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Alexa, Make Me a Samich

imageSitting on the counter in the kitchen where the radio used to sit is our personal cloud servant in a can.  Her name is Alexa and she comes from Amazon and is otherwise known as Amazon Echo.  If you are not familiar with the product, it’s sort of like Siri in a stand alone bluetooth speaker that is connected to WiFi.  You can ask it questions like “Alexa, what will the weather be like tomorrow” or “Alexa, What year did the movie Animal House come out” and she will speak the answers.  You can also say “play NPR” and it will use internet radio and knowledge of where you are to stream you local NPR station.  With an imageAmazon Prime account you can say something like “Alexa, play some Rolling Stones” and it does.  There is a companion app for your phone and tablet.  You can add things to a to-do list or grocery list (Alexa, put Fruit Loops on the grocery list) and they will show up in your app.

I have to say I have been pleasantly surprised with how well the system works.  It’s pretty fast.  The ability of the device to pick up your voice from across the room and understand you is truly impressive.  The sound is good and can get really loud without breaking up.  The hands free thing is a lot more useful than I thought it would be.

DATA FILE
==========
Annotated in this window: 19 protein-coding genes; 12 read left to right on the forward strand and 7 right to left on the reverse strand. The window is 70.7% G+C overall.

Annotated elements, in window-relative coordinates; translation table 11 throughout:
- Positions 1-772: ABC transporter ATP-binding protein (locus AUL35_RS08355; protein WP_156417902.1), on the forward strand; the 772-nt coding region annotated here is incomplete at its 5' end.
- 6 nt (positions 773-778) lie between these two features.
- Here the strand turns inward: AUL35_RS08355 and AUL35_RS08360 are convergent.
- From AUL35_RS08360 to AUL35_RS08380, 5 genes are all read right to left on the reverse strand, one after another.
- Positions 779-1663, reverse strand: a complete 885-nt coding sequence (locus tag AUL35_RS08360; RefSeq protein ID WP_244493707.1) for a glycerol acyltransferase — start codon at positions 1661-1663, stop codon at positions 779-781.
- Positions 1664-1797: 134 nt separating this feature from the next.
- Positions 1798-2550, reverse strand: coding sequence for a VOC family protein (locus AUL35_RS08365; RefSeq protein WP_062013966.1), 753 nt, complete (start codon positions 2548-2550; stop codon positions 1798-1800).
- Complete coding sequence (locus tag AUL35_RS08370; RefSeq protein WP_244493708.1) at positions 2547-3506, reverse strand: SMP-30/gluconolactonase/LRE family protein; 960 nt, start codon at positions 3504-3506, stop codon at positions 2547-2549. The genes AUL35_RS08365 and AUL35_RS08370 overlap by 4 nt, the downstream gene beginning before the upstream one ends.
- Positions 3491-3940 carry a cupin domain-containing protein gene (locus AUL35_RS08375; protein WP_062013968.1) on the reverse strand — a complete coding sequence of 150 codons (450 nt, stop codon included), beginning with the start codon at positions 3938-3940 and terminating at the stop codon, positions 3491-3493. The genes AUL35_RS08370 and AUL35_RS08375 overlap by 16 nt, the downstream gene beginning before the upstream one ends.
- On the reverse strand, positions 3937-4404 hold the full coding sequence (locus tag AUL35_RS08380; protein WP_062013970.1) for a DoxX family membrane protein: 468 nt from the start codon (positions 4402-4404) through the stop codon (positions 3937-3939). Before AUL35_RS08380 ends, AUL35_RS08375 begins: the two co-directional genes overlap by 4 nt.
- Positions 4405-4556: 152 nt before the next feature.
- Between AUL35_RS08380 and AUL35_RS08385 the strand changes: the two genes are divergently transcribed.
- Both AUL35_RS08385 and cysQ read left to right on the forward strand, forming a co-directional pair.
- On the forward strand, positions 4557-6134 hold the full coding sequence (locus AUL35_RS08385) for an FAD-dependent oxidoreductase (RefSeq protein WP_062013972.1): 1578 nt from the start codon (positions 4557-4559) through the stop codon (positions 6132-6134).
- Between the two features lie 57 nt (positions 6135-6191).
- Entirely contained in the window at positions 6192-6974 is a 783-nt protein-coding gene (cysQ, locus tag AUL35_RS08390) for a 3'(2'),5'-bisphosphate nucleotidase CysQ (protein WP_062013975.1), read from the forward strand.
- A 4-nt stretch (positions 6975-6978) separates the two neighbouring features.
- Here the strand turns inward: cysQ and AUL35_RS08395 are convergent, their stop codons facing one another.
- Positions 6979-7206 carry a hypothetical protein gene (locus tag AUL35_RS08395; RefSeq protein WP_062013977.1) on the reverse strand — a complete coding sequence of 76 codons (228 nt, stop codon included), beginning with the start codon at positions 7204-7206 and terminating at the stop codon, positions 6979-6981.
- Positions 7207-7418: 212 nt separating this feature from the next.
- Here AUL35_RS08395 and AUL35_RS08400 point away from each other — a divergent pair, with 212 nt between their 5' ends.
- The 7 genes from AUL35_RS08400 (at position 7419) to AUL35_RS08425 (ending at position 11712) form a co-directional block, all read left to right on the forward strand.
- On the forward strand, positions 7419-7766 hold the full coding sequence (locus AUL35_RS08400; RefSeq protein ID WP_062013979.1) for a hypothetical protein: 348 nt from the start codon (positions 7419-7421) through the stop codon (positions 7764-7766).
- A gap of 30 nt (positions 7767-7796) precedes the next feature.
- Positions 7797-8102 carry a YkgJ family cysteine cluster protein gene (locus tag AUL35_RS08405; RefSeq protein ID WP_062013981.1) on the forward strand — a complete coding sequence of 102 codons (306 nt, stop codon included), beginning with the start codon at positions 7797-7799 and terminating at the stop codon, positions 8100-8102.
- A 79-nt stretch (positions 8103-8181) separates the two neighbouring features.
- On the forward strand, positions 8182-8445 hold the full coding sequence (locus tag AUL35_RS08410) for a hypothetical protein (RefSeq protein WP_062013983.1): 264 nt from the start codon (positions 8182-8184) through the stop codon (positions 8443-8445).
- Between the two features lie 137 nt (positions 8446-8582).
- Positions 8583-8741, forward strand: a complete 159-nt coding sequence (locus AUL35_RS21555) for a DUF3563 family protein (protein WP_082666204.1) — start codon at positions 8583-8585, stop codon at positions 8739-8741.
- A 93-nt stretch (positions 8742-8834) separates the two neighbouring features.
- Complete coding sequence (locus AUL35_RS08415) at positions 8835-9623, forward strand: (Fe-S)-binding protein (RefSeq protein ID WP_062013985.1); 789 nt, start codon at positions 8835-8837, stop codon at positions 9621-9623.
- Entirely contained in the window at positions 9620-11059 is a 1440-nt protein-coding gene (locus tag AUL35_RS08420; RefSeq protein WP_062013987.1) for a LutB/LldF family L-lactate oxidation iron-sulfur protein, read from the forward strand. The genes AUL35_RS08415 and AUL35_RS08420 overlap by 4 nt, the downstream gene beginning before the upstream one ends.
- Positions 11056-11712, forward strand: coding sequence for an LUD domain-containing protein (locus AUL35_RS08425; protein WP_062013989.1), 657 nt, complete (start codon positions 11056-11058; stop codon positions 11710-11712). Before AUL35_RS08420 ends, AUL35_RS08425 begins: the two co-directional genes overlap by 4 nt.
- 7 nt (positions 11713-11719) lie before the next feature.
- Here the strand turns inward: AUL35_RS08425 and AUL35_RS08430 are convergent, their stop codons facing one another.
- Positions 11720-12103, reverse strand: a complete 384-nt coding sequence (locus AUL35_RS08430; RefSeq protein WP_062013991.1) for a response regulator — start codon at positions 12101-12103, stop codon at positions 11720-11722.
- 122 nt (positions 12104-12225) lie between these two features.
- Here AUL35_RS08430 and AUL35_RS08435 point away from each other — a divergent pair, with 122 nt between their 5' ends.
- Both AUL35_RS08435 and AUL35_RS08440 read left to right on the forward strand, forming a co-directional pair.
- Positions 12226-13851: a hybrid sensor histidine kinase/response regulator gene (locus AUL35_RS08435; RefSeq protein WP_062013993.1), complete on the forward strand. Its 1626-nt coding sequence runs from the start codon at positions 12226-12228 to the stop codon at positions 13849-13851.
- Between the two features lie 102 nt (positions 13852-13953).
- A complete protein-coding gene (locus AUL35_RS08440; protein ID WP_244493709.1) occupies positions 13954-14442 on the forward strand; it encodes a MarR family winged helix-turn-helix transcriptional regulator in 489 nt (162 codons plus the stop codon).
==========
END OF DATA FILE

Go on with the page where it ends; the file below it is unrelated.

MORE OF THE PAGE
They have only been shipping to Prime members.  We ordered ours in January and got it just last week.  They seem to add features regularly and because all the brains are in the could they usually don’t even need to update the software on the device itself.

Alexa won’t make you a sandwich (I asked) but she has some funny quips if you ask her pop culture type questions and she has enough useful features to justify her $99 price tag and dethrone the venerable CD/Radio unit that had been ensconced at the end of the counter for 20+ years.  I think this is going to be one of Amazon’s wins.

2 comments to Alexa, Make Me a Samich

  • Thom Lawrence

    Sounds pretty techno-cool. But I still whine about the loss of stereo music. I can understand our kids not knowing about quadrophonic sound, it was a fad. But listening to Whole Lotta Love, mano e mono, loses something.

  • Anonymous

    HiFi’s glory days were in the 70s, the 80 brought the transistors and with CDs started the digital revolution, Sometime in the 90s, I think it may have been November 17th 1992 at 1:47pm quality was officially replaced with quantity. I suspect our kids miss true high fidelity about as much as we missed radio shows like Amos and Andy when we were growing up.